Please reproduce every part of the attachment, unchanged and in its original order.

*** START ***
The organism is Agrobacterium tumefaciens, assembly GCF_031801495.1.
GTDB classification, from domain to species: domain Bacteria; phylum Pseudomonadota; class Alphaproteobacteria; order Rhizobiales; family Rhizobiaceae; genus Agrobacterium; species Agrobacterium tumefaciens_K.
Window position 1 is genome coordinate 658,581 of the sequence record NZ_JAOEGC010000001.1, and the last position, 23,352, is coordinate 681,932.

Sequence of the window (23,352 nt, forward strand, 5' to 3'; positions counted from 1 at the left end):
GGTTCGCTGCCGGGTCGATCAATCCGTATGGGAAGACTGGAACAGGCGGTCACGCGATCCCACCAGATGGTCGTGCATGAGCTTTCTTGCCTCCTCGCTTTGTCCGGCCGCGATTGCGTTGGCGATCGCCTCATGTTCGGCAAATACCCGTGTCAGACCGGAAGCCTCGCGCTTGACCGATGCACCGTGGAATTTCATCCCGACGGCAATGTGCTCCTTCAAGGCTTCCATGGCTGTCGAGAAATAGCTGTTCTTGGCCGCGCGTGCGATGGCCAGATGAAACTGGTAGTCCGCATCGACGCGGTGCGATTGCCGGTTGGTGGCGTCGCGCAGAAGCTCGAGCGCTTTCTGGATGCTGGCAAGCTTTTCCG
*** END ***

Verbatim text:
The organism is Agrobacterium tumefaciens, assembly GCF_031801495.1.
GTDB classification, from domain to species: domain Bacteria; phylum Pseudomonadota; class Alphaproteobacteria; order Rhizobiales; family Rhizobiaceae; genus Agrobacterium; species Agrobacterium tumefaciens_K.
Window position 1 is genome coordinate 658,581 of the sequence record NZ_JAOEGC010000001.1, and the last position, 23,352, is coordinate 681,932.

Sequence of the window (23,352 nt, forward strand, 5' to 3'; positions counted from 1 at the left end):
GGTTCGCTGCCGGGTCGATCAATCCGTATGGGAAGACTGGAACAGGCGGTCACGCGATCCCACCAGATGGTCGTGCATGAGCTTTCTTGCCTCCTCGCTTTGTCCGGCCGCGATTGCGTTGGCGATCGCCTCATGTTCGGCAAATACCCGTGTCAGACCGGAAGCCTCGCGCTTGACCGATGCACCGTGGAATTTCATCCCGACGGCAATGTGCTCCTTCAAGGCTTCCATGGCTGTCGAGAAATAGCTGTTCTTGGCCGCGCGTGCGATGGCCAGATGAAACTGGTAGTCCGCATCGACGCGGTGCGATTGCCGGTTGGTGGCGTCGCGCAGAAGCTCGAGCGCTTTCTGGATGCTGGCAAGCTTTTCCG